Voter ID: Securing the polls

Stephen McGarvey

The voting process is of pivotal importance in a true democracy. Our leaders and policies must be determined by the will of the people, through the votes they cast on Election Day. If this process were to become corrupt, the very foundation upon which democracy is built would crumble. Unfortunately, our nation is approaching this very situation. Somehow, the most precious part of our democratic process is woefully unregulated, and while voter IDs may not fully solve the problem, they are undoubtedly a step in the right direction.

Texas is one of several states that recently tried to correct absent regulations by enacting a voter ID law, but the U.S. Department of Justice blocked its preclearance earlier this month. Texas Attorney General Greg Abbott, who has pointed to the need to correct voter fraud as cause to support the law, filed a lawsuit in response over spring break. Hopefully, Abbott can succeed and allow Texas to secure its voting polls.

Those who believe voter fraud is not a problem are only kidding themselves. A 2012 Pew Research Center study revealed more than 24 million — or one in eight — voter registrations are no longer valid or contain various inaccuracies. Many of these belong to deceased individuals or individuals who remain actively registered in multiple states. These unchecked inconsistencies and holes in the voting process allow for voter fraud.

Unfortunately, progress toward authenticating the voting process has been met with harsh criticism from the left, which claims that requiring legitimate identification hurts poor and minority citizens. But behind this seemingly noble intention lurks a hidden agenda: Requiring a voter ID or other authentication would damage the Democratic Party’s voting base, particularly by eliminating the votes fraudulently cast by undocumented citizens. Opponents claim it is too difficult for legitimate voters without licenses to order state ID cards, but it would seem anyone who takes any significant stake in the voting process wouldn’t mind taking a quick trip to their local Department of Motor Vehicles. Similarly, they claim voter fraud does not make up a significant percentage of the votes, but it would seem that since fraud is an illegal and hidden activity, its permeation cannot be adequately measured just by looking at the convicted cases. Besides, if even a single illegitimate vote gets cast, an infraction of democracy has occurred and needs to be stopped.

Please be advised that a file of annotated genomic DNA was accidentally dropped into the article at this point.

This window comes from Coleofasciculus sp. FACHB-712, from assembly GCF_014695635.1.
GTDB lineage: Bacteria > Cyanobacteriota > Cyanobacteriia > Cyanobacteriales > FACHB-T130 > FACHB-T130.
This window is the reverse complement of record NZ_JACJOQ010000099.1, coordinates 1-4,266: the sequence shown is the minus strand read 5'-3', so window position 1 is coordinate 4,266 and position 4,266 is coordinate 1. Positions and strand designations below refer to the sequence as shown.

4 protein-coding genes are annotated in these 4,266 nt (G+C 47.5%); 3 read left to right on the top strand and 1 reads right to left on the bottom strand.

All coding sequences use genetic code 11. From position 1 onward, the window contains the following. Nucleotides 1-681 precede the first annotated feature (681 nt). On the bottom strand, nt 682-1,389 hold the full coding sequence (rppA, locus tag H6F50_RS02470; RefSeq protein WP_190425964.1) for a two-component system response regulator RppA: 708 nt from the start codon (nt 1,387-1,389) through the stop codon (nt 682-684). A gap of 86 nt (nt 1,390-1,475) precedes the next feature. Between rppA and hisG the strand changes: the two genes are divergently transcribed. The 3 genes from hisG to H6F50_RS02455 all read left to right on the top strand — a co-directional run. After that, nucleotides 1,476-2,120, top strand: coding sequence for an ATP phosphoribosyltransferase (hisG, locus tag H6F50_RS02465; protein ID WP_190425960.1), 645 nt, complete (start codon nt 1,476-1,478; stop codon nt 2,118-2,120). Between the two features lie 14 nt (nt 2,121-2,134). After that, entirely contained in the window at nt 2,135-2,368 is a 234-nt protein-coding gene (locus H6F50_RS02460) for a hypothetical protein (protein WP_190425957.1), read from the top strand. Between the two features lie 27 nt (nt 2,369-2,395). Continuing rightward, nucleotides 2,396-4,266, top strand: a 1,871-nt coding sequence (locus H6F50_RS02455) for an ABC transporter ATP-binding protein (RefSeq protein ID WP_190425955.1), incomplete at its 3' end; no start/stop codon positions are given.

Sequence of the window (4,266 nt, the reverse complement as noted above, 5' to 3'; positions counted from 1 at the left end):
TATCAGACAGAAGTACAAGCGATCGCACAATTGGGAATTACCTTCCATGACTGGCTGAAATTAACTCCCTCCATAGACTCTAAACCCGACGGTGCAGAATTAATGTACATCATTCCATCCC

All of this isn’t to say that the right wing is perfect either. Many Republican voter ID proposals make it far too difficult for all citizens to comply. If voter IDs are to be required, it should be made extremely easy and convenient for all citizens to get access to state ID cards. In addition, these cards should be free so even the poorest families have no excuse to not obtain proper documentation. The DMV should be kept open late at least one night a week to allow for working families, and there should be mail and Internet options available as well for those who may not be able to make the drive.

The most important step that must be made to make voter IDs fair and effective is informing voters. The more voters who are aware of the procedure, the smoother things will go on Election Day. The first election following the change could even offer an on-site option for photo-ID generation for those who have come unprepared. Election integrity is important, but disenfranchising voters should not occur either.

It is truly absurd that it has become easier and less secure to cast a vote determining our country’s future than to rent a movie or check out a library book. Tremendous pressure from the left has kept all attempts of legitimizing the process at bay, and insufficient consideration coupled with stubborn resilience from the right has made compromise difficult. The Democrats want to maintain their entire voter base, including some who legally should not be there, and the Republicans want to eliminate voter fraud but at the expense of some with lower socioeconomic status. The voting process must be improved, but until the parties stop trying to promote their own agendas, the issue will never be settled. It should not be too difficult in the 21st century to craft an accommodating voter ID system that strikes a balance between convenience and legitimacy.  

McGarvey is a business honors freshman.